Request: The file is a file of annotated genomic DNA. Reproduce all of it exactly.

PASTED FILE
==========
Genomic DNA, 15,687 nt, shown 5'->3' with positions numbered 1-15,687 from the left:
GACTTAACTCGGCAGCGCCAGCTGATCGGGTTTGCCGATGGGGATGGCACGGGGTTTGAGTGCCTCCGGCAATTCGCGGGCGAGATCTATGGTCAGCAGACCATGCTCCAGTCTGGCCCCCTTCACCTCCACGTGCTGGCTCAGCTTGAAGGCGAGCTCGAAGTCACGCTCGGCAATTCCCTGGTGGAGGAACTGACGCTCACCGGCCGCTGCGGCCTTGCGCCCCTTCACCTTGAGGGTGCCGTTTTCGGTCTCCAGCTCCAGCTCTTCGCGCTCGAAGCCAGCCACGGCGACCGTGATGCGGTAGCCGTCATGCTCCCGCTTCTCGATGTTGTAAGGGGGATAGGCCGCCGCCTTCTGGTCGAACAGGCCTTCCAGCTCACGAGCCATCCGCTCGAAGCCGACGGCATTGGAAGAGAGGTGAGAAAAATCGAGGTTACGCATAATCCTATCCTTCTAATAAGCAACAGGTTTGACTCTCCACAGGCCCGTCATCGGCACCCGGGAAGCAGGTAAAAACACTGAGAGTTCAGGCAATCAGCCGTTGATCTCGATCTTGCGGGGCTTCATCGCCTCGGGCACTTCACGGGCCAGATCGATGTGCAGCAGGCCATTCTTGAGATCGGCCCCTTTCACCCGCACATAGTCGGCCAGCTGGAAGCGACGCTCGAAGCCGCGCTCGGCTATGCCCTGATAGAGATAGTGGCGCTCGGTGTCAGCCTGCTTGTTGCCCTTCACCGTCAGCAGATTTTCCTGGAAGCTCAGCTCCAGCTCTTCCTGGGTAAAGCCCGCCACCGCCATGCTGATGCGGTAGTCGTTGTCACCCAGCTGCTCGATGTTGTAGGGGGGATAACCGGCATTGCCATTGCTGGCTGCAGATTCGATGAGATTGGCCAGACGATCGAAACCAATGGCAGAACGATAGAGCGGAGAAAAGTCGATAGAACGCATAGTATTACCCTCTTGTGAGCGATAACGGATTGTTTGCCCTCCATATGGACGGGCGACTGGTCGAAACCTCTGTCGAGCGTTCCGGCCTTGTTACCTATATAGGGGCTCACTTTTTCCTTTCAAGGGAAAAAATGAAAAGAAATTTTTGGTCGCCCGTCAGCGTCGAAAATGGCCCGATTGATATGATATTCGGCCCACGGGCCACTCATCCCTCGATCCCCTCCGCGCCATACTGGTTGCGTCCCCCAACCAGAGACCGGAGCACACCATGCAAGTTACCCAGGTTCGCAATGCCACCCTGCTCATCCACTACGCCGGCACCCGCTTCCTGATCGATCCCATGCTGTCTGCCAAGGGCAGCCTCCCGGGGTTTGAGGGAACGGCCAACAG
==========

Genomic DNA, 15,687 nt, shown 5'->3' with positions numbered 1-15,687 from the left:
GACTTAACTCGGCAGCGCCAGCTGATCGGGTTTGCCGATGGGGATGGCACGGGGTTTGAGTGCCTCCGGCAATTCGCGGGCGAGATCTATGGTCAGCAGACCATGCTCCAGTCTGGCCCCCTTCACCTCCACGTGCTGGCTCAGCTTGAAGGCGAGCTCGAAGTCACGCTCGGCAATTCCCTGGTGGAGGAACTGACGCTCACCGGCCGCTGCGGCCTTGCGCCCCTTCACCTTGAGGGTGCCGTTTTCGGTCTCCAGCTCCAGCTCTTCGCGCTCGAAGCCAGCCACGGCGACCGTGATGCGGTAGCCGTCATGCTCCCGCTTCTCGATGTTGTAAGGGGGATAGGCCGCCGCCTTCTGGTCGAACAGGCCTTCCAGCTCACGAGCCATCCGCTCGAAGCCGACGGCATTGGAAGAGAGGTGAGAAAAATCGAGGTTACGCATAATCCTATCCTTCTAATAAGCAACAGGTTTGACTCTCCACAGGCCCGTCATCGGCACCCGGGAAGCAGGTAAAAACACTGAGAGTTCAGGCAATCAGCCGTTGATCTCGATCTTGCGGGGCTTCATCGCCTCGGGCACTTCACGGGCCAGATCGATGTGCAGCAGGCCATTCTTGAGATCGGCCCCTTTCACCCGCACATAGTCGGCCAGCTGGAAGCGACGCTCGAAGCCGCGCTCGGCTATGCCCTGATAGAGATAGTGGCGCTCGGTGTCAGCCTGCTTGTTGCCCTTCACCGTCAGCAGATTTTCCTGGAAGCTCAGCTCCAGCTCTTCCTGGGTAAAGCCCGCCACCGCCATGCTGATGCGGTAGTCGTTGTCACCCAGCTGCTCGATGTTGTAGGGGGGATAACCGGCATTGCCATTGCTGGCTGCAGATTCGATGAGATTGGCCAGACGATCGAAACCAATGGCAGAACGATAGAGCGGAGAAAAGTCGATAGAACGCATAGTATTACCCTCTTGTGAGCGATAACGGATTGTTTGCCCTCCATATGGACGGGCGACTGGTCGAAACCTCTGTCGAGCGTTCCGGCCTTGTTACCTATATAGGGGCTCACTTTTTCCTTTCAAGGGAAAAAATGAAAAGAAATTTTTGGTCGCCCGTCAGCGTCGAAAATGGCCCGATTGATATGATATTCGGCCCACGGGCCACTCATCCCTCGATCCCCTCCGCGCCATACTGGTTGCGTCCCCCAACCAGAGACCGGAGCACACCATGCAAGTTACCCAGGTTCGCAATGCCACCCTGCTCATCCACTACGCCGGCACCCGCTTCCTGATCGATCCCATGCTGTCTGCCAAGGGCAGCCTCCCGGGGTTTGAGGGAACGGCCAACAG